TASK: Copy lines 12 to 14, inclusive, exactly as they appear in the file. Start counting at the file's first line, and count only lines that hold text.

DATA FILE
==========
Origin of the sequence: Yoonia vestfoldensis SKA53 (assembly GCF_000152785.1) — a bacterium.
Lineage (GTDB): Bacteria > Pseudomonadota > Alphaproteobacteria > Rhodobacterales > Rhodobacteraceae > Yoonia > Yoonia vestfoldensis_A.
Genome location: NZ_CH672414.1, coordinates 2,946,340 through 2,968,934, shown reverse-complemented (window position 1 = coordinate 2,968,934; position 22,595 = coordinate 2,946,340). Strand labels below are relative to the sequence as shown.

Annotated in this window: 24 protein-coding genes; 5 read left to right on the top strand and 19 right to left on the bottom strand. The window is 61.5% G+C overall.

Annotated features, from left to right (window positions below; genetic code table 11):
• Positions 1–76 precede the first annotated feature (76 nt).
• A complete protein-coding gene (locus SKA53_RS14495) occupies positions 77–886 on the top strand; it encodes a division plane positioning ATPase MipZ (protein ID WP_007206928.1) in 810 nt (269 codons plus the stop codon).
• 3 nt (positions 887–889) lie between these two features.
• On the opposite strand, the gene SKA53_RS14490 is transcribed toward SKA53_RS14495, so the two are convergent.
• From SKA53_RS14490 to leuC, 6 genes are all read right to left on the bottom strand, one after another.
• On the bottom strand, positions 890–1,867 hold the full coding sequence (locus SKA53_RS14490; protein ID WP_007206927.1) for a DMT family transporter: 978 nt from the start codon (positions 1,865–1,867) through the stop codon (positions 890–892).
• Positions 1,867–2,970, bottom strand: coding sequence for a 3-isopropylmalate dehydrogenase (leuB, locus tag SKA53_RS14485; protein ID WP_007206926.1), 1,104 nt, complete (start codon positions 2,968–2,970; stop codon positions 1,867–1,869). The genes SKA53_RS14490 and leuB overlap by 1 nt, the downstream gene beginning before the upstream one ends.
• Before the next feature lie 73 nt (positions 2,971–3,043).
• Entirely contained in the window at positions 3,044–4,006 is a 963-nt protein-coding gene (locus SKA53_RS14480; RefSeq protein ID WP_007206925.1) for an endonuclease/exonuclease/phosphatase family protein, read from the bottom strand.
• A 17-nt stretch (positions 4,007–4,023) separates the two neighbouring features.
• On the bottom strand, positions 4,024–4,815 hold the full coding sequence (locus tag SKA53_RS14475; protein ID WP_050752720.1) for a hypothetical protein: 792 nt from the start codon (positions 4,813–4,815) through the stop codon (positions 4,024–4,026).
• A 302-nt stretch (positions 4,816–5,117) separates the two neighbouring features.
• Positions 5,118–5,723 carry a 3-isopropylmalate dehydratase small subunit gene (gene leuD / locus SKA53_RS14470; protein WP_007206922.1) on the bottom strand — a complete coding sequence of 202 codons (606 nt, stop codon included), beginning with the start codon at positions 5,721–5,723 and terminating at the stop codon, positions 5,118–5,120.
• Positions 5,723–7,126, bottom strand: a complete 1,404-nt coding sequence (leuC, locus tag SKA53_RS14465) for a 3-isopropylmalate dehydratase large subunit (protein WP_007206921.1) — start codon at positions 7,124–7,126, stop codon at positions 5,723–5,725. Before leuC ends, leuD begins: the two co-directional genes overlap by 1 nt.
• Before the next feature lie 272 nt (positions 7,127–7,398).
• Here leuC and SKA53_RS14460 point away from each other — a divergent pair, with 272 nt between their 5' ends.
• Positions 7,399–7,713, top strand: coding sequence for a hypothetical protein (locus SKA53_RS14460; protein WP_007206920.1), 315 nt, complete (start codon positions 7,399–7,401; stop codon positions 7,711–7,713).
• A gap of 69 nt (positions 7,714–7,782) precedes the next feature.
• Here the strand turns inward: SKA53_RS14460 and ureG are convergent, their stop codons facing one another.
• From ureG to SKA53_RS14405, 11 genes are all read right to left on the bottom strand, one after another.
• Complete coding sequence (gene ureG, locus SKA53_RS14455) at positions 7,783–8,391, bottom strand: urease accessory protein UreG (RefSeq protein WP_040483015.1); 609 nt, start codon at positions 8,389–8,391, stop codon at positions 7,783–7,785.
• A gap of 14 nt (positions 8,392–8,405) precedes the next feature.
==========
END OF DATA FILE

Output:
• Positions 1,867–2,970, bottom strand: coding sequence for a 3-isopropylmalate dehydrogenase (leuB, locus tag SKA53_RS14485; protein ID WP_007206926.1), 1,104 nt, complete (start codon positions 2,968–2,970; stop codon positions 1,867–1,869). The genes SKA53_RS14490 and leuB overlap by 1 nt, the downstream gene beginning before the upstream one ends.
• Before the next feature lie 73 nt (positions 2,971–3,043).
• Entirely contained in the window at positions 3,044–4,006 is a 963-nt protein-coding gene (locus SKA53_RS14480; RefSeq protein ID WP_007206925.1) for an endonuclease/exonuclease/phosphatase family protein, read from the bottom strand.